4 MIN READ
Diabetes for a day
“What are you doing dad?” asks my 12 year old son over his breakfast.
“Injecting myself with insulin – I’ve got type 1 diabetes.”
He looks quizzical. I’ve never done this before and what I’m holding in my hand is clearly a red Sharpie pen. Then he asks, “Is that the kind that kills you?”
I’m glad he’s aware of how serious the disease is, but don’t want him to worry so I explain that I’m only pretending. It’s World Diabetes Day, and somebody who really has got the disease is going to text me over 24 hours, telling me to ‘test my blood glucose levels’ (red spot on the finger) and also when to ‘inject’ (red spot on the arm). I’ll also be told whether I should eat or drink and, based on the text I’d already received, give me an idea as to how I might be feeling.
And during my day at work that’s exactly what happens. I find that I’m testing and injecting much more frequently than I thought I would be, and also getting a tiny insight into how much the disease must dominate your life. My ’bg’ runs high throughout the morning, despite a number of injections, so I need to delay lunch. I’m allowed to eat eventually, but only if I inject again. Now I just feel worse – like I have the flu – and need to inject again. “You feel like a human pincushion”. “You’re finding it hard to concentrate.” “You just want to cry.” Then some good news; my ‘bg’ drops and I can have a biscuit, so I don’t “crash.”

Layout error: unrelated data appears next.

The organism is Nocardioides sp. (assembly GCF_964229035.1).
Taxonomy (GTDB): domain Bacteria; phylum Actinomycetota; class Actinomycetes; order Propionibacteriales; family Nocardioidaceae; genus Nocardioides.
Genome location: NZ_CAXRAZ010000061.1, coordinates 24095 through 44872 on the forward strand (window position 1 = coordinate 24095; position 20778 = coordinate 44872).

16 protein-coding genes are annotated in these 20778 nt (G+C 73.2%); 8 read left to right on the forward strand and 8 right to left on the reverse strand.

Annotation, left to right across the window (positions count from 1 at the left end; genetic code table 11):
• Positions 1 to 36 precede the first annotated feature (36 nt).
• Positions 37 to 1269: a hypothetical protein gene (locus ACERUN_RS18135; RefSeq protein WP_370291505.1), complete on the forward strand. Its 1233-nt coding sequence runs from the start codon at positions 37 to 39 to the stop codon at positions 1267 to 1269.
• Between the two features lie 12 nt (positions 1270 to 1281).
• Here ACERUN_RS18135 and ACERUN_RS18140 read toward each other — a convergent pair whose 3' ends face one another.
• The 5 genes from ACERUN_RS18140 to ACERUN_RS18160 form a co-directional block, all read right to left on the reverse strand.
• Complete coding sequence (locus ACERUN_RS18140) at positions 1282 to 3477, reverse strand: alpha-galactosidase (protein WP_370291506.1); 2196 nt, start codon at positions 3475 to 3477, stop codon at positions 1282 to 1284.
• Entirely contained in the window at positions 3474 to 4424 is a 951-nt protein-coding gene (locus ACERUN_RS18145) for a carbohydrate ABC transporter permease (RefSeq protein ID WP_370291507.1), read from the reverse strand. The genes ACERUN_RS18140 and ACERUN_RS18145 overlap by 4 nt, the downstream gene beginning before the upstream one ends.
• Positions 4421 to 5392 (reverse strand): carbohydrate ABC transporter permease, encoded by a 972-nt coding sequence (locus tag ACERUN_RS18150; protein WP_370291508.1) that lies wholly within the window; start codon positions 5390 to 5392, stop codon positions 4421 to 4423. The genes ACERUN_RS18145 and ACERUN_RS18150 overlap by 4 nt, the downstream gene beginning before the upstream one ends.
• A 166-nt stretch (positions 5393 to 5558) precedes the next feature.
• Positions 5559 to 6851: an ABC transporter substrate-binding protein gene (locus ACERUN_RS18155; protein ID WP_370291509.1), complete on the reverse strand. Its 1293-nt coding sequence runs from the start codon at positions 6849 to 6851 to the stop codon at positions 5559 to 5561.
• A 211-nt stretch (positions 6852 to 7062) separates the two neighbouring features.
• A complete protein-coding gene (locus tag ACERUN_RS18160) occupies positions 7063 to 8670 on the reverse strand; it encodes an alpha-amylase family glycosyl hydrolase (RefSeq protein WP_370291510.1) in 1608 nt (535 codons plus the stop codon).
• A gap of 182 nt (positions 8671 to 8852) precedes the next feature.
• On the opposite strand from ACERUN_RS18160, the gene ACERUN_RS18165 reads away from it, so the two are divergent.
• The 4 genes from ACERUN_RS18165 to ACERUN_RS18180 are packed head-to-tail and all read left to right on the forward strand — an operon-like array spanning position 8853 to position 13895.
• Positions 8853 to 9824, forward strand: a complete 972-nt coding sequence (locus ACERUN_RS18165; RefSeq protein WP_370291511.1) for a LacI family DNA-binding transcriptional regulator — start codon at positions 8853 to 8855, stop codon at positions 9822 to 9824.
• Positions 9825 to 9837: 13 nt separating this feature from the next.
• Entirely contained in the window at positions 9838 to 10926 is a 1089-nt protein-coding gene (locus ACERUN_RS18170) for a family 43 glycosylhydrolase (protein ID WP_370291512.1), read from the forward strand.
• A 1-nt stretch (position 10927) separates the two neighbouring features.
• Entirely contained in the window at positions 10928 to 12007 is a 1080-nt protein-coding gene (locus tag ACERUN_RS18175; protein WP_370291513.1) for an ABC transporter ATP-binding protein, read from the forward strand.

Colleagues find it a bit odd that I have seven red dots on my arm and, when I inject in a meeting I’m asked if the marker is “permanent”? I nearly answer yes but then realise – of course – that it isn’t at all.
Friday evening is fairly uneventful, thankfully, and I wonder if I’m done. Late on though I’m told that my ‘bg’ is low now so I should have approximately 100ml of Lucozade. I confess that that’s not what I was drinking, but I do have a little more. At three in the morning I get a message that I’m a bit high again so should do one more injection and “hope for a better day tomorrow.”
Saturday is, unsurprisingly, a much better day. I make a donation to the JDRF and send Eleanor a message of thanks and best wishes… then I’m out and about – pen free – at the footy, eating lunch late before dashing into town, sneaking a free cookie at the sofa store, chucking a rugby ball around in the garden as it’s getting dark, and finally settling down for a drink or two and too much food. The red spots on my fingers have worn off; those on my arm are still there, but I can’t feel them. I’m thinking that I’m very lucky to have only been diabetic for a day.
To find out more about Eleanor’s challenge, and how to donate, please go to www.justgiving.com/eleanor-harpum/
One in twelve people have diabetes and in 2014 it will kill 4.9 million people. To find out more about the disease, and its global implications, this is a good place to start: www.idf.org/diabetesatlas